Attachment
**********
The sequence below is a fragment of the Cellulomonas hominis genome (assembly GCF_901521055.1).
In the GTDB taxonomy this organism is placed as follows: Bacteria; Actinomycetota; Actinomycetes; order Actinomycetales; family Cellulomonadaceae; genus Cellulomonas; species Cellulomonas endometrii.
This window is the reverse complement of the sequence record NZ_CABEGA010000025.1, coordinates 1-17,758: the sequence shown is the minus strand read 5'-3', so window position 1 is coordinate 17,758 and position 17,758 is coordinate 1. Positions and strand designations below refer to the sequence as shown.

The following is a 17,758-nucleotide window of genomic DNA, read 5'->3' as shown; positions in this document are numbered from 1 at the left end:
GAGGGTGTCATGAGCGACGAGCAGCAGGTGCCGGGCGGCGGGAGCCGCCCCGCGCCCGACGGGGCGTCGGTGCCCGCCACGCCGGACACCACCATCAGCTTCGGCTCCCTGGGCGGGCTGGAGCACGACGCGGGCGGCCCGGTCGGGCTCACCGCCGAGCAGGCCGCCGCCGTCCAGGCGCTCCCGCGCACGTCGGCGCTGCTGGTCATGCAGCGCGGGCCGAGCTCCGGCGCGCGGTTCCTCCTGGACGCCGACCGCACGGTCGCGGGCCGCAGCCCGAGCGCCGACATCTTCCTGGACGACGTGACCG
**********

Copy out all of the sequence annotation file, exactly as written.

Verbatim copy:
The sequence below is a fragment of the Cellulomonas hominis genome (assembly GCF_901521055.1).
In the GTDB taxonomy this organism is placed as follows: Bacteria; Actinomycetota; Actinomycetes; order Actinomycetales; family Cellulomonadaceae; genus Cellulomonas; species Cellulomonas endometrii.
This window is the reverse complement of the sequence record NZ_CABEGA010000025.1, coordinates 1-17,758: the sequence shown is the minus strand read 5'-3', so window position 1 is coordinate 17,758 and position 17,758 is coordinate 1. Positions and strand designations below refer to the sequence as shown.

The following is a 17,758-nucleotide window of genomic DNA, read 5'->3' as shown; positions in this document are numbered from 1 at the left end:
GAGGGTGTCATGAGCGACGAGCAGCAGGTGCCGGGCGGCGGGAGCCGCCCCGCGCCCGACGGGGCGTCGGTGCCCGCCACGCCGGACACCACCATCAGCTTCGGCTCCCTGGGCGGGCTGGAGCACGACGCGGGCGGCCCGGTCGGGCTCACCGCCGAGCAGGCCGCCGCCGTCCAGGCGCTCCCGCGCACGTCGGCGCTGCTGGTCATGCAGCGCGGGCCGAGCTCCGGCGCGCGGTTCCTCCTGGACGCCGACCGCACGGTCGCGGGCCGCAGCCCGAGCGCCGACATCTTCCTGGACGACGTGACCG